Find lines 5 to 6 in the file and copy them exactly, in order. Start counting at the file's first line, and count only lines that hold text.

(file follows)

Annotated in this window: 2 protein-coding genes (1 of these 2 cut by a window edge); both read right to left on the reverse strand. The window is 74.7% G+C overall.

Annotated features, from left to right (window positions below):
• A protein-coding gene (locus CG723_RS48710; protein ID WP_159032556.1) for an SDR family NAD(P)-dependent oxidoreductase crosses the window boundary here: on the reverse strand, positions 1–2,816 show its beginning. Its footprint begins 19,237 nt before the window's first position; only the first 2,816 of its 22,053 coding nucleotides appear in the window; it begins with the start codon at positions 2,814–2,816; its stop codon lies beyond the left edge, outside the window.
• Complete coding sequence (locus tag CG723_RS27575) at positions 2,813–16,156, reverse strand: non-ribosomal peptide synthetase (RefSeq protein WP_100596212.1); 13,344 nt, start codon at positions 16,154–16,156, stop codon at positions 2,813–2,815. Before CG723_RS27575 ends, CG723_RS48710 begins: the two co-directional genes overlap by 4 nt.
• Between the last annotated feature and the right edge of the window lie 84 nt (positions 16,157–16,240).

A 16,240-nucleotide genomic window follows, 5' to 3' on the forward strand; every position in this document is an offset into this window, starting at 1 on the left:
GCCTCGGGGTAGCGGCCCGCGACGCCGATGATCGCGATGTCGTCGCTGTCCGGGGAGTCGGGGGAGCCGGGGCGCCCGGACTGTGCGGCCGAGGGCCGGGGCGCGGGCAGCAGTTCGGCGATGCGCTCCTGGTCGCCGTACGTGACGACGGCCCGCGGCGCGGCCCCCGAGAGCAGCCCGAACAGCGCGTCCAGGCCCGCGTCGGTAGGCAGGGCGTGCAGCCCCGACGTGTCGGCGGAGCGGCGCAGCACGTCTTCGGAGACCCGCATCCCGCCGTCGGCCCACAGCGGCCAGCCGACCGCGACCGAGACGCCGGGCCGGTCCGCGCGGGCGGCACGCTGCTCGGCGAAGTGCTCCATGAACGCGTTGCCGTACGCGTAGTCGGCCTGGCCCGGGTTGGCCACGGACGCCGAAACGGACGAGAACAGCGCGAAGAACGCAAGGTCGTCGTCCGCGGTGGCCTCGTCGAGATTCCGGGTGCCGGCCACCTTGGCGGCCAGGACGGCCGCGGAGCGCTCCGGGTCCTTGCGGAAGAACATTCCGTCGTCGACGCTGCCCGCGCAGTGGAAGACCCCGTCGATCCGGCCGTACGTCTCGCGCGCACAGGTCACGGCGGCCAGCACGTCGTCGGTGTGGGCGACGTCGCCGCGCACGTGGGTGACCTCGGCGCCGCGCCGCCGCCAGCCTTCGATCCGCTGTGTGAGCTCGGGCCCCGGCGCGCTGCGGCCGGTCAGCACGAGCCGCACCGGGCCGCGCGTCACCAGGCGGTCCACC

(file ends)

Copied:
• Between the last annotated feature and the right edge of the window lie 84 nt (positions 16,157–16,240).

A 16,240-nucleotide genomic window follows, 5' to 3' on the forward strand; every position in this document is an offset into this window, starting at 1 on the left: